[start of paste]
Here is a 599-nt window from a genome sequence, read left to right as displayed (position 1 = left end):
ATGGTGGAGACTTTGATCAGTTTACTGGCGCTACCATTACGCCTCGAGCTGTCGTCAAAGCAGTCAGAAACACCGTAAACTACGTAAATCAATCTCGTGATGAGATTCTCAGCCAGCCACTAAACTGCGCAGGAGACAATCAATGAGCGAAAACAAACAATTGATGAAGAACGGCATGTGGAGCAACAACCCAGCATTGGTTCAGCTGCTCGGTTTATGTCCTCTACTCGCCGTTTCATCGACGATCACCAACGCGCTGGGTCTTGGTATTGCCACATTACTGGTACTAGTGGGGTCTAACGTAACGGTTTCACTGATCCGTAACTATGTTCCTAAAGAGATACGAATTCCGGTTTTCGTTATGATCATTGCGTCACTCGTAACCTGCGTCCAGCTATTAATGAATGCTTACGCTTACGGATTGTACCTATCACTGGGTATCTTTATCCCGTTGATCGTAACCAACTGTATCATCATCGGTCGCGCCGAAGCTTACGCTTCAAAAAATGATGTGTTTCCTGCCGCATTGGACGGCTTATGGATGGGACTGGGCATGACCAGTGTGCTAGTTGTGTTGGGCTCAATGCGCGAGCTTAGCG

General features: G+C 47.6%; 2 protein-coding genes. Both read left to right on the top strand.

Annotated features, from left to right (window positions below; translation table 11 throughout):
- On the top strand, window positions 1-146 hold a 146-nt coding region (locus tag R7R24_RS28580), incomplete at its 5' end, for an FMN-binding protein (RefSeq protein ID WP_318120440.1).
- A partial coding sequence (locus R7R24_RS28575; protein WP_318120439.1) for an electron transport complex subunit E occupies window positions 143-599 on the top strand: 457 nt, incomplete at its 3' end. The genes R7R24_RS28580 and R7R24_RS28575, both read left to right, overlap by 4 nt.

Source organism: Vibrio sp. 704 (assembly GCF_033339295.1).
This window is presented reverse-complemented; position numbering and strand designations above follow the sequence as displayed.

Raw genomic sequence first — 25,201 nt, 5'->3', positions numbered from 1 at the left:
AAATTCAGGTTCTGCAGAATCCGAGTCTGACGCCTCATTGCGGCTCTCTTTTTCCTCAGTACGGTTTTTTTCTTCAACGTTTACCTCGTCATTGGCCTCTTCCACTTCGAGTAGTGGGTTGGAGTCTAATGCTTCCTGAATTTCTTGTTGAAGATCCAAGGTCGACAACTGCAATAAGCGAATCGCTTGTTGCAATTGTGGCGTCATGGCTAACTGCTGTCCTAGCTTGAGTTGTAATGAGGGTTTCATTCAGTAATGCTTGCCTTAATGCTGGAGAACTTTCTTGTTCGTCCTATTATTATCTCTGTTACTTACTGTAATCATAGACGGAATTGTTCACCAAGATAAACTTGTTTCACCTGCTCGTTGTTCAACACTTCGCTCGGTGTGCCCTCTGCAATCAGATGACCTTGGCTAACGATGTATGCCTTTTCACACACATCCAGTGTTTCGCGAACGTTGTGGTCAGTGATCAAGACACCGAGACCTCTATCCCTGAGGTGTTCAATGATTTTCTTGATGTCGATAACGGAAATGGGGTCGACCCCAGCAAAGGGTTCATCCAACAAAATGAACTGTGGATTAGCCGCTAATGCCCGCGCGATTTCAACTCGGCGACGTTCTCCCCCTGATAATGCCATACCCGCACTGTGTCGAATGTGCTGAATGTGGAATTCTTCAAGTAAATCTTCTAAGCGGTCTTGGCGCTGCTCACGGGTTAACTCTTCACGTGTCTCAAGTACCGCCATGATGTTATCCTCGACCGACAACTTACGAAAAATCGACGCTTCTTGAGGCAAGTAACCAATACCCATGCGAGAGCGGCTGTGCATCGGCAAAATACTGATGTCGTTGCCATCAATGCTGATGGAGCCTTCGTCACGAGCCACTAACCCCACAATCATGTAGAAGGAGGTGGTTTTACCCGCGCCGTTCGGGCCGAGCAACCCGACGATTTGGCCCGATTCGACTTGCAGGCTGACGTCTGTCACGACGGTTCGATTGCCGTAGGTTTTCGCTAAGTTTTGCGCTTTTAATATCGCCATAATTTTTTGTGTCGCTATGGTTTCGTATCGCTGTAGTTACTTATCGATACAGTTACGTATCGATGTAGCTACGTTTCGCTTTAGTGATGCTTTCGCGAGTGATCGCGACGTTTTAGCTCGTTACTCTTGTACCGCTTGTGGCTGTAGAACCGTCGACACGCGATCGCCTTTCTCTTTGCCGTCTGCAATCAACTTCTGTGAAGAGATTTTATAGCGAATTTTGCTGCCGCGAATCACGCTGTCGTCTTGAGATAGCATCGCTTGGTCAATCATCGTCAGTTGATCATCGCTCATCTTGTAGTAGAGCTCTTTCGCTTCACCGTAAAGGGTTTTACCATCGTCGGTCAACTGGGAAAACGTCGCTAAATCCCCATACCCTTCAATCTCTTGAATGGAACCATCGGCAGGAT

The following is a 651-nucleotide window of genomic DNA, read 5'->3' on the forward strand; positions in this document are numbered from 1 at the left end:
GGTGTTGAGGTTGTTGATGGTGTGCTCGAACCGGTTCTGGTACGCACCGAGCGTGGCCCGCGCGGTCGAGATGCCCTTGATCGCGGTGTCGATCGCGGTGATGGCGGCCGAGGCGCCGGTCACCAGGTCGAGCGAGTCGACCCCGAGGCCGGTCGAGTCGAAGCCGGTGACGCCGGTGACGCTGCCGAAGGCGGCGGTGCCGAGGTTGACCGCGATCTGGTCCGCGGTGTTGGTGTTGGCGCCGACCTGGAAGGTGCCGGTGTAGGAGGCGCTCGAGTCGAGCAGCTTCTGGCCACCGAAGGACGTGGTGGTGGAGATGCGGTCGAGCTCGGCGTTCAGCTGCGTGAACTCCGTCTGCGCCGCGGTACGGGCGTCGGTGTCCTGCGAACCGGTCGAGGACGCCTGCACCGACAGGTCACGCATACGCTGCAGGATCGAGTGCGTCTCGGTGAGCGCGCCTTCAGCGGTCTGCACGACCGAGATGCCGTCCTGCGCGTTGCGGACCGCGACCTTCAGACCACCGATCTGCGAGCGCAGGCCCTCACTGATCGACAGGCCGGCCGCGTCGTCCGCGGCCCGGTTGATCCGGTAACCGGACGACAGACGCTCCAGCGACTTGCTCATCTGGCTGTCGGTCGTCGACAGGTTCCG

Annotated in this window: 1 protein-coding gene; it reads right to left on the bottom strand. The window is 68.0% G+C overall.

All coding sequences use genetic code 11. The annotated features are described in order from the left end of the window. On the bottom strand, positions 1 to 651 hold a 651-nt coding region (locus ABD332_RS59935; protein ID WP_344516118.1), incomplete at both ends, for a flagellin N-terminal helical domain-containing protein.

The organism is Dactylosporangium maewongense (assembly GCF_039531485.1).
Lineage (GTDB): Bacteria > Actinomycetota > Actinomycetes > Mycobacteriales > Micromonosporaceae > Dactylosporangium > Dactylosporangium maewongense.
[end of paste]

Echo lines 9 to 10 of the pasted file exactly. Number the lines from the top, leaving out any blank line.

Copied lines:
Raw genomic sequence first — 25,201 nt, 5'->3', positions numbered from 1 at the left:
AAATTCAGGTTCTGCAGAATCCGAGTCTGACGCCTCATTGCGGCTCTCTTTTTCCTCAGTACGGTTTTTTTCTTCAACGTTTACCTCGTCATTGGCCTCTTCCACTTCGAGTAGTGGGTTGGAGTCTAATGCTTCCTGAATTTCTTGTTGAAGATCCAAGGTCGACAACTGCAATAAGCGAATCGCTTGTTGCAATTGTGGCGTCATGGCTAACTGCTGTCCTAGCTTGAGTTGTAATGAGGGTTTCATTCAGTAATGCTTGCCTTAATGCTGGAGAACTTTCTTGTTCGTCCTATTATTATCTCTGTTACTTACTGTAATCATAGACGGAATTGTTCACCAAGATAAACTTGTTTCACCTGCTCGTTGTTCAACACTTCGCTCGGTGTGCCCTCTGCAATCAGATGACCTTGGCTAACGATGTATGCCTTTTCACACACATCCAGTGTTTCGCGAACGTTGTGGTCAGTGATCAAGACACCGAGACCTCTATCCCTGAGGTGTTCAATGATTTTCTTGATGTCGATAACGGAAATGGGGTCGACCCCAGCAAAGGGTTCATCCAACAAAATGAACTGTGGATTAGCCGCTAATGCCCGCGCGATTTCAACTCGGCGACGTTCTCCCCCTGATAATGCCATACCCGCACTGTGTCGAATGTGCTGAATGTGGAATTCTTCAAGTAAATCTTCTAAGCGGTCTTGGCGCTGCTCACGGGTTAACTCTTCACGTGTCTCAAGTACCGCCATGATGTTATCCTCGACCGACAACTTACGAAAAATCGACGCTTCTTGAGGCAAGTAACCAATACCCATGCGAGAGCGGCTGTGCATCGGCAAAATACTGATGTCGTTGCCATCAATGCTGATGGAGCCTTCGTCACGAGCCACTAACCCCACAATCATGTAGAAGGAGGTGGTTTTACCCGCGCCGTTCGGGCCGAGCAACCCGACGATTTGGCCCGATTCGACTTGCAGGCTGACGTCTGTCACGACGGTTCGATTGCCGTAGGTTTTCGCTAAGTTTTGCGCTTTTAATATCGCCATAATTTTTTGTGTCGCTATGGTTTCGTATCGCTGTAGTTACTTATCGATACAGTTACGTATCGATGTAGCTACGTTTCGCTTTAGTGATGCTTTCGCGAGTGATCGCGACGTTTTAGCTCGTTACTCTTGTACCGCTTGTGGCTGTAGAACCGTCGACACGCGATCGCCTTTCTCTTTGCCGTCTGCAATCAACTTCTGTGAAGAGATTTTATAGCGAATTTTGCTGCCGCGAATCACGCTGTCGTCTTGAGATAGCATCGCTTGGTCAATCATCGTCAGTTGATCATCGCTCATCTTGTAGTAGAGCTCTTTCGCTTCACCGTAAAGGGTTTTACCATCGTCGGTCAACTGGGAAAACGTCGCTAAATCCCCATACCCTTCAATCTCTTGAATGGAACCATCGGCAGGAT